Thursday, 10 February 2011

Winter foraging tip: Rob your local Nursery

I have discovered a great place to ensure a bountiful return on a winter forage:  Your local nursery (yes the plant kind, the kind that won't get you arrested).

The most common weed which grows in compost (and therefore in and around almost every pot in some nurseries) is Hairy Bittercress.  It has a peppery note, not unlike watercress, though subtler.  I can't believe I said note.  As it's quite a small plant, it's normally a bit of effort to gather enough to make it worthwhile, but not so in a nursery...

Although Hairy Bittercress is an unwanted weed, it's probably best to ask permission from the nursery staff before picking some.  I didn't, but I like to live dangerously:  Whilst Leo created a distraction by climbing through the Christmas tree packing machine, I furtively filled my pockets, keeping a beedy eye on the gnarly old gardener behind the Agapanthus.

Pockets full, I picked up a small gooseberry bush, and headed for the till in the shed by the entrance.  The gardener clocked me, thrust his shears deep into a nearby pot, and slowly staggered towards me. "Morning" he said.  But it wasn't morning at all, it was lunch time.  He knew.  I could feel my heartbeat pounding as I handed over the cash with a shaking, sweaty palm.

"Turned out ok, hasn't it?" said the gardner, briefly glancing up at the grey sky, before fixing me with an intent, searching look.  He handed me my change.  "Turned out ok?" I thought.  What does that mean!?  It's not ok!  It's cold, a bit windy, and it's only just stopped raining!  While I struggled to grasp his hidden meaning, I felt panic rising up within, and realised that I would't be able to hold my nerve for much longer.  "YES IT'S OK TURNED OK OUT" I blurted, then ran to the car, bundled Leo and the gooseberry bush into the back seat, jumped into the front, and fled for the hills...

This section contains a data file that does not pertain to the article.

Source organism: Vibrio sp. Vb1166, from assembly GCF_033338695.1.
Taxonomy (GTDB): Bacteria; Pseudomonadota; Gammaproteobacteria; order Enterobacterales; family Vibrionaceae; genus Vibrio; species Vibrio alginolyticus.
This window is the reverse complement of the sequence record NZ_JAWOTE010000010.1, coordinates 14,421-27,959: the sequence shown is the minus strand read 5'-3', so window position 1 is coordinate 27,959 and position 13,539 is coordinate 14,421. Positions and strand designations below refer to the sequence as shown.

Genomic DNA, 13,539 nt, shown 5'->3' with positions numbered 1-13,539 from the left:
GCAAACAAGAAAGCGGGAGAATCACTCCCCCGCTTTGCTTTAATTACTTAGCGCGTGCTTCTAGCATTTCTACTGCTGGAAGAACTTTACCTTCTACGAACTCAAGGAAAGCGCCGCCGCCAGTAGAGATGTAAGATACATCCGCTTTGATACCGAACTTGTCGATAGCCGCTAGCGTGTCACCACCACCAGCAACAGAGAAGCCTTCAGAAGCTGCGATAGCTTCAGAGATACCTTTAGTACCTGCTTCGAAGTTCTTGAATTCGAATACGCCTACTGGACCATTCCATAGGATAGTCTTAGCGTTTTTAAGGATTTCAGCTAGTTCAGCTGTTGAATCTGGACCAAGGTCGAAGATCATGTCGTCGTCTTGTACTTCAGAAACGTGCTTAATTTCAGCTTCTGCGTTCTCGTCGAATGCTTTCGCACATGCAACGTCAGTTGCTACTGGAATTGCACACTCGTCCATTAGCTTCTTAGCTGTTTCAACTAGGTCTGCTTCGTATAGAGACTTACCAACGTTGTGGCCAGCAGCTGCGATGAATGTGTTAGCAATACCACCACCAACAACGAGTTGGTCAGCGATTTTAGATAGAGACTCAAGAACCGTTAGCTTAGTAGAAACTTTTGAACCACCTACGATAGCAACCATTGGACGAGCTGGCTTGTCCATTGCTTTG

Later, safely home, I created the prettiest dish I have ever made, and the best possible dish for a blog, because it wasn't especially tasty.  I turned the Hairy Bitter cress into a kind of pesto (oil, parmesan, and pepper) which I dolloped on top of Sea Beet potato cakes, which sat on a bed of mixed green leaves and a sprinkling of pumpkin seeds.  My Sea Beet potato cakes were supposed to be Sea Beet and Mackerel potato cakes, but I couldn't find any mackerel in the fridge.  They were still nice, but essentially just bubble and squeak.


  1. Heheh this made me giggle! I don't think I'd have the nerve to take the grab-and-run approach, but I dread the looks of bafflement I'd get if I sought permission from the gormless goons at my local nursery!

  2. Hello. Yes, it is a dilemma...either way you look like a lunatic. However, my gooseberry bush is looking mighty fine now, which is a bonus...